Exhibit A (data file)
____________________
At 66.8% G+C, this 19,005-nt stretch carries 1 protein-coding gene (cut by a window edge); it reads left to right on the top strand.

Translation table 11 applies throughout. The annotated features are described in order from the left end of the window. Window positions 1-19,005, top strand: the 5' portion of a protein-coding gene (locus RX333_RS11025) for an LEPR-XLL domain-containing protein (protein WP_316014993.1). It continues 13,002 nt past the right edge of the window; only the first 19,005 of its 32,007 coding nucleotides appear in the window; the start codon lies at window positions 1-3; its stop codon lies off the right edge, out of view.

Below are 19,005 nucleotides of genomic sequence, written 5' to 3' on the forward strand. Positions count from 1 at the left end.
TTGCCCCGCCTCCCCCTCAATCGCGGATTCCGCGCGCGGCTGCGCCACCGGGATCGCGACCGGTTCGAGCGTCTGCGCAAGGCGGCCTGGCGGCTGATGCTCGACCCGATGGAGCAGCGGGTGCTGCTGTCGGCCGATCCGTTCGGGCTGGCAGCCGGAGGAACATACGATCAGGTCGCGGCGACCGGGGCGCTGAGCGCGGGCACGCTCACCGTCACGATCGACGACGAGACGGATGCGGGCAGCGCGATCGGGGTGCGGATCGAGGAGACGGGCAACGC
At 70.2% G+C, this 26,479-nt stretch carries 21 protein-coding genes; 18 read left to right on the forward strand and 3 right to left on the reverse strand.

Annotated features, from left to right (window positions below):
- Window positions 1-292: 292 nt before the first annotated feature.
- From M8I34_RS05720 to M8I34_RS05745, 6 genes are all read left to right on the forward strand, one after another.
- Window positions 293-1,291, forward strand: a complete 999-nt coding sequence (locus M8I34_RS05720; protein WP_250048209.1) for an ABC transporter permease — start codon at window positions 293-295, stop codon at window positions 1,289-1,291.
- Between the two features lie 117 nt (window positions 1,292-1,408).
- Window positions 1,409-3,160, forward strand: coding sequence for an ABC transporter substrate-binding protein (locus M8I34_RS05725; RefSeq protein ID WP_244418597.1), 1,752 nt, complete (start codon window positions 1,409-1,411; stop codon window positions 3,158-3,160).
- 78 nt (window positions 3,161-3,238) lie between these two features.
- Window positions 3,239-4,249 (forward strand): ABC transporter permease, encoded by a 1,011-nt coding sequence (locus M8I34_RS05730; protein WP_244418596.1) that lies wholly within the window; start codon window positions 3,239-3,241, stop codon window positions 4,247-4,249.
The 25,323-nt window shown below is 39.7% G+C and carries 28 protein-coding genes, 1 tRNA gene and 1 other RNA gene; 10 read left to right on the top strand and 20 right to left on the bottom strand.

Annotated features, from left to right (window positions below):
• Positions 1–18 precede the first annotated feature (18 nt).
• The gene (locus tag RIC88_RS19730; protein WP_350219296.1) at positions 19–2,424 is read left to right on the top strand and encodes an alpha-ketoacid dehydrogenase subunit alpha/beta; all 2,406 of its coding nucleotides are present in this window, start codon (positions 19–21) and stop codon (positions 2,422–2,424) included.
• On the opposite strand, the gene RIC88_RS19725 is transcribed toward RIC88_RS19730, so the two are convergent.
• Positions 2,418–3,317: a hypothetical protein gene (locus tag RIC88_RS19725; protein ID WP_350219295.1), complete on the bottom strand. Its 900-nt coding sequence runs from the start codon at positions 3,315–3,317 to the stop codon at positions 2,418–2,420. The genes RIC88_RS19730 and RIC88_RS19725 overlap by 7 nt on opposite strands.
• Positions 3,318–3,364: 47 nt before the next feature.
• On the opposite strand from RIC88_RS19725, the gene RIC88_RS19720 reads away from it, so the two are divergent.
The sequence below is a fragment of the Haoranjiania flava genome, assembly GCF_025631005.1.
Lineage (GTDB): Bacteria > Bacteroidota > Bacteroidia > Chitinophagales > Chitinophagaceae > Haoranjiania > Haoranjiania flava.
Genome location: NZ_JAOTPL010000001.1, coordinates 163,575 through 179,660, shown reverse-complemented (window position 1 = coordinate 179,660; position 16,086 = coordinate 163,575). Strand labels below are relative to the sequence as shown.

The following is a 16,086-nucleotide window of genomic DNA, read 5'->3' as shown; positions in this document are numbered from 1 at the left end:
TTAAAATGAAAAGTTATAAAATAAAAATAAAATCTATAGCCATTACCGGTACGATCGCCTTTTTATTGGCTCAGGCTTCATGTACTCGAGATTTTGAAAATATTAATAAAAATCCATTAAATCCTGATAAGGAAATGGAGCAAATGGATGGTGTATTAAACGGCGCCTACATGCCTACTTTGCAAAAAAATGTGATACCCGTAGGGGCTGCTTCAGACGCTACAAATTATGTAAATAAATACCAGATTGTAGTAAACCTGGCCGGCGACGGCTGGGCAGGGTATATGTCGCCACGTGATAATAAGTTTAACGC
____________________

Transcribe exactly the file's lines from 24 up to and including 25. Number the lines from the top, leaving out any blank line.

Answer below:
Genome location: NZ_JAOTPL010000001.1, coordinates 163,575 through 179,660, shown reverse-complemented (window position 1 = coordinate 179,660; position 16,086 = coordinate 163,575). Strand labels below are relative to the sequence as shown.

The following is a 16,086-nucleotide window of genomic DNA, read 5'->3' as shown; positions in this document are numbered from 1 at the left end: